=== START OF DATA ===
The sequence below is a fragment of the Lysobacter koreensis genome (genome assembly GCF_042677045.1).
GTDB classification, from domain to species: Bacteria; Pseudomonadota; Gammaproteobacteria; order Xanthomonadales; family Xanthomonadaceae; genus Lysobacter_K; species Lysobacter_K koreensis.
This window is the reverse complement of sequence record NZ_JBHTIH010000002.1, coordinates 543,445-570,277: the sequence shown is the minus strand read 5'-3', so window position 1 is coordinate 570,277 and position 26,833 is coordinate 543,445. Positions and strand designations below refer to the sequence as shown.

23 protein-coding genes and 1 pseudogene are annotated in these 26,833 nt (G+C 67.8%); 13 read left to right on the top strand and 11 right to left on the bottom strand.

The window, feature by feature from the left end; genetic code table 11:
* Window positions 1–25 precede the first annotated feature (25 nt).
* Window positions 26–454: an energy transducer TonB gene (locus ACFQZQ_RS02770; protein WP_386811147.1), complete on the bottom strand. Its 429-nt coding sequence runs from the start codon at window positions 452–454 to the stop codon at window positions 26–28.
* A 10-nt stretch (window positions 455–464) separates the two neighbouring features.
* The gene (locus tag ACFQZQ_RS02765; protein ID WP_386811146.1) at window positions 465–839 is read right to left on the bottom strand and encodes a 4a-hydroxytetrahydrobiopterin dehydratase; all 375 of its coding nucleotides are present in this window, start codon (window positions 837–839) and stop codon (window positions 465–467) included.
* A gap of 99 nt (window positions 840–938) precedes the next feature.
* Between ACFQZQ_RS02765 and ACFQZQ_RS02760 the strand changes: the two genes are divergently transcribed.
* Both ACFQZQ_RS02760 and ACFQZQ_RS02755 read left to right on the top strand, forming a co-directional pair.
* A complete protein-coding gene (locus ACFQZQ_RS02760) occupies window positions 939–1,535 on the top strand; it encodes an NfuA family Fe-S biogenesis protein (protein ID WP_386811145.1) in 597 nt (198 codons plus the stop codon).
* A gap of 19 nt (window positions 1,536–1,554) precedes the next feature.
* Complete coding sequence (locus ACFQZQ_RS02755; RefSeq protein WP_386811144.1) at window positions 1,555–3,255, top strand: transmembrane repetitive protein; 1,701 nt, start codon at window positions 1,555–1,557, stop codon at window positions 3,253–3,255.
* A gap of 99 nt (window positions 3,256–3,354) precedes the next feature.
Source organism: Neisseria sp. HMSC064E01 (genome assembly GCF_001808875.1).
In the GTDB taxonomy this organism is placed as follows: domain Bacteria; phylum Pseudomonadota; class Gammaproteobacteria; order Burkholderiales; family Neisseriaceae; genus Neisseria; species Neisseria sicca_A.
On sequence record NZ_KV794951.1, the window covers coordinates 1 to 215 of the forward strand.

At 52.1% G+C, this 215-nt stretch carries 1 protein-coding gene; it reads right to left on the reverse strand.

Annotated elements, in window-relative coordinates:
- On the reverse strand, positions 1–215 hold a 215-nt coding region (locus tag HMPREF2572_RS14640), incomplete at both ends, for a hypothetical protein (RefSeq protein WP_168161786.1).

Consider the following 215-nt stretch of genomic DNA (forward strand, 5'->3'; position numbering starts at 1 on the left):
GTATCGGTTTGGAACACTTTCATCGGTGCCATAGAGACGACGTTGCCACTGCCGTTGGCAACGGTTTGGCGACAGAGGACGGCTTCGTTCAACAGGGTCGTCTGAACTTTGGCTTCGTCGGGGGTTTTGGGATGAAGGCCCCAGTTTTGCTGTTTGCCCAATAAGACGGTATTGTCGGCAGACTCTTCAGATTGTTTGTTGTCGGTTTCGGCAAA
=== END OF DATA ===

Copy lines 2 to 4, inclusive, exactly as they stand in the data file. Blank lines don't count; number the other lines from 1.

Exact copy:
GTDB classification, from domain to species: Bacteria; Pseudomonadota; Gammaproteobacteria; order Xanthomonadales; family Xanthomonadaceae; genus Lysobacter_K; species Lysobacter_K koreensis.
This window is the reverse complement of sequence record NZ_JBHTIH010000002.1, coordinates 543,445-570,277: the sequence shown is the minus strand read 5'-3', so window position 1 is coordinate 570,277 and position 26,833 is coordinate 543,445. Positions and strand designations below refer to the sequence as shown.

23 protein-coding genes and 1 pseudogene are annotated in these 26,833 nt (G+C 67.8%); 13 read left to right on the top strand and 11 right to left on the bottom strand.